Scientists Advance Destructive Research Despite Adult Stem Cell Success

Bioethics   |   Steven Ertelt   |   May 27, 2004   |   9:00AM   |   WASHINGTON, DC

Scientists Advance Destructive Research Despite Adult Stem Cell Success

by Maria Gallagher Staff Writer
May 27, 2004

Washington, DC ( — Despite the fact that embryonic stem cell research offers little chance of success, researchers around the world are apparently prepared to gamble on it, according to a survey conducted by the Boston Globe newspaper.

The newspaper found that 128 lines of human embryonic stem cells have been created since August 9, 2001. That’s the day that new cell lines became ineligible for federal research money in the United States.

President George W. Bush put the ban in place in an effort to stem the tide of scientific research which results in the destruction of human embryos — unborn children in their earliest stages of life.

Of the new embryonic stem cell lines, 94 were created abroad while 34 were created in
the U.S. As a result of the Bush Administration’s policy, the new cell lines cannot be used by American laboratories that receive federal funding.

However, U.S. researchers are free to use the cell lines if they raise private money and build separate laboratories for the experiments.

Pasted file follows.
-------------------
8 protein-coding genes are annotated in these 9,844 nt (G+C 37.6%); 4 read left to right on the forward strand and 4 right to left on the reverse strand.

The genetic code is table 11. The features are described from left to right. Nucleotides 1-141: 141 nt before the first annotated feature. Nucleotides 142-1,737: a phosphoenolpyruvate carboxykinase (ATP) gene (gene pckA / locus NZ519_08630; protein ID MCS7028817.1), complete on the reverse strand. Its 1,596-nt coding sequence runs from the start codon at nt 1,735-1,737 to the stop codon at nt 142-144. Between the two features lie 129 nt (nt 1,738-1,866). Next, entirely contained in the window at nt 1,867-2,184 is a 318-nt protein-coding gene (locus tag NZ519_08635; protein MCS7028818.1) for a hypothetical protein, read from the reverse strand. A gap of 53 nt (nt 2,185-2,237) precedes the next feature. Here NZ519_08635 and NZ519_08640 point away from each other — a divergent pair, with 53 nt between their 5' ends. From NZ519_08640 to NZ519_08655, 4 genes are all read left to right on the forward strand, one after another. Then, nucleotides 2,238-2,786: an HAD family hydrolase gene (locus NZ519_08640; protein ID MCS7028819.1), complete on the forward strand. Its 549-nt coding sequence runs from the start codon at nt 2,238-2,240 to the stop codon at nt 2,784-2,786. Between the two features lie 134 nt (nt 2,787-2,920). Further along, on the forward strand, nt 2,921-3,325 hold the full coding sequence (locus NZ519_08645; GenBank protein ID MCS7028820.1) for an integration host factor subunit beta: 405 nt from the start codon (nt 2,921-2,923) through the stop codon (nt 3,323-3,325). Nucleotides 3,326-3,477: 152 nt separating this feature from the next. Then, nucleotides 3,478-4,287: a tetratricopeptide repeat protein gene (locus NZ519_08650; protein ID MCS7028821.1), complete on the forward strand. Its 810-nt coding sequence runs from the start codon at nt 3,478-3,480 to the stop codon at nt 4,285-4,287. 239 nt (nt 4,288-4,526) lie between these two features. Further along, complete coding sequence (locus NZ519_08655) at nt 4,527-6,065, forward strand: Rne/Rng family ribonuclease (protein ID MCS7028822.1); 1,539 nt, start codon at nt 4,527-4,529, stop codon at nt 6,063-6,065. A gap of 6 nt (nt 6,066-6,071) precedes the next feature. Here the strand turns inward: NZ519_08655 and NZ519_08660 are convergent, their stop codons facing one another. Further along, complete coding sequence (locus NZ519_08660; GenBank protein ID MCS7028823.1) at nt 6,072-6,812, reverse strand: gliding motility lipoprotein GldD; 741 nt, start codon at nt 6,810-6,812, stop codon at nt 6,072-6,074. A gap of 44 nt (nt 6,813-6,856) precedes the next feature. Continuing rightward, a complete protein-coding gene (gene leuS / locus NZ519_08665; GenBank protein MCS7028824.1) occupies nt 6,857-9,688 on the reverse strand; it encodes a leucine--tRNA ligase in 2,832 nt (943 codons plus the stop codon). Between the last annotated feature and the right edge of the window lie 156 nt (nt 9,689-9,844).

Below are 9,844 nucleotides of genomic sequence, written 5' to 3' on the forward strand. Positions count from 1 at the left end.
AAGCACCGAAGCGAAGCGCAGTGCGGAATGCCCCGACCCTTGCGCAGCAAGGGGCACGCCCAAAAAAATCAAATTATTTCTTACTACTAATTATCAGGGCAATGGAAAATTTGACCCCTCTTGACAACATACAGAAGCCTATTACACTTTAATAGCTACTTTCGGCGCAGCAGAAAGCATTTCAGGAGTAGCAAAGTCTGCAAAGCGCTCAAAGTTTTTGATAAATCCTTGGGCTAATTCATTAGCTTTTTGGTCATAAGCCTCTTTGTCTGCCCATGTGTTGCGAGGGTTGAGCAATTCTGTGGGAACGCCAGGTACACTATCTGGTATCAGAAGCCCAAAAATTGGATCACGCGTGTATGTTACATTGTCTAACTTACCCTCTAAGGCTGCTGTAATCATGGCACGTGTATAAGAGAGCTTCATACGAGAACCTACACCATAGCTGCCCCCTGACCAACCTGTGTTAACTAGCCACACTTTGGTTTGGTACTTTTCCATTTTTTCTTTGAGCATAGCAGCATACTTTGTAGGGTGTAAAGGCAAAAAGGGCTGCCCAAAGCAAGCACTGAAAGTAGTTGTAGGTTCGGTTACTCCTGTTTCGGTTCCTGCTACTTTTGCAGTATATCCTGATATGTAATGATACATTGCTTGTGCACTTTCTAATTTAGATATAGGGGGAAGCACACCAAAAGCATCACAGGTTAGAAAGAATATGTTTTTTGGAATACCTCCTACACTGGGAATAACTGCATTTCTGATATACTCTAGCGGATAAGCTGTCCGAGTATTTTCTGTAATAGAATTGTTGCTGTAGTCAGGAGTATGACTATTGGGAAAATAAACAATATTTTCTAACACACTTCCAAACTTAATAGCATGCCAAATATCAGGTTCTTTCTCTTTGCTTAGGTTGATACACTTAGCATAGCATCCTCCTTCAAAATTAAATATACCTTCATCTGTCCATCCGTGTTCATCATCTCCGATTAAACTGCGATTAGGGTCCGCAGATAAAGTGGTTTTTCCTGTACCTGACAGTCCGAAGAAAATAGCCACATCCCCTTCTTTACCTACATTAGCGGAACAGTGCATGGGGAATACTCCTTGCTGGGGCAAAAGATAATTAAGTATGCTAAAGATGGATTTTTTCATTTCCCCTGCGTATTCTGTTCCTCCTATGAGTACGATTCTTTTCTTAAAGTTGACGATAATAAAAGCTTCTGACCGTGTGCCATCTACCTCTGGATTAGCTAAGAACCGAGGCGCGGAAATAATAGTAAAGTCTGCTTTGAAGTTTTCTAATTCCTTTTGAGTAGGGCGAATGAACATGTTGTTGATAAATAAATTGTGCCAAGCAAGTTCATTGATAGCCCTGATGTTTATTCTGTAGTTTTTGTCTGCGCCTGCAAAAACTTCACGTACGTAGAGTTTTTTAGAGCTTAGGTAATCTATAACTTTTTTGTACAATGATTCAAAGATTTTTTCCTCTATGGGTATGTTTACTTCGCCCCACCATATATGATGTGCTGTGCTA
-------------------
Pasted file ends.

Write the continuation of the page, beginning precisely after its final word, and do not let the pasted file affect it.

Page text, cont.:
A researcher in the United Kingdom, Peter Andrews, wants to catalog all the embryonic stem cell lines around the world. Andrews, who serves as a professor at the University of Sheffield in Great Britain, is part of an organization called the International Stem Cell Forum.

Andrews hopes to have an initial set of results by the end of the year.

Ironically, a number of news outlets are focusing almost exclusively on embryonic stem cell research, when evidence suggests that adult stem cell research holds much greater promise.

Just recently, a company called CRYO-CELL de Mexico announced that it had provided stem cells from cord blood for a successful transplant. The cells were used to treat a type of genetic anemia.

Doctors performed the transplant on a seven-year-old from El Salvador using cord blood stem cells and marrow from a younger sibling. The transplant occurred in March at the Alfred I. duPont Hospital for Children in Wilmington, Delaware.

Cord blood stem cells are being used for the treatment of not only anemia, but leukemia and lymphoma as well.

Company officials are lobbying the medical community to promote the preservation of umbilical cord blood stem cells because of their lifesaving potential.

Elias Bemaras of CRYO-CELL de Mexico and Mercedes Walton of parent company CRYO-CELL International said, "We have a strong sense of fulfillment of our corporate mission each time that stem cells banked with CRYO-CELL International by our clients are used for successful medical treatments. Based upon the information we have received, we are very encouraged with both the excellent progress of the recipient and the prognosis."

CRYO-CELL de Mexico, which is based in Guadalajara, is the largest cord blood bank in the country with more than 10,500 specimens in storage. It’s the first facility of its kind in Latin America.

CRYO-CELL International, located in Clearwater, Florida, is the world’s largest umbilical cord stem cell banking firm.

Related web sites:
CRYO-CELL International –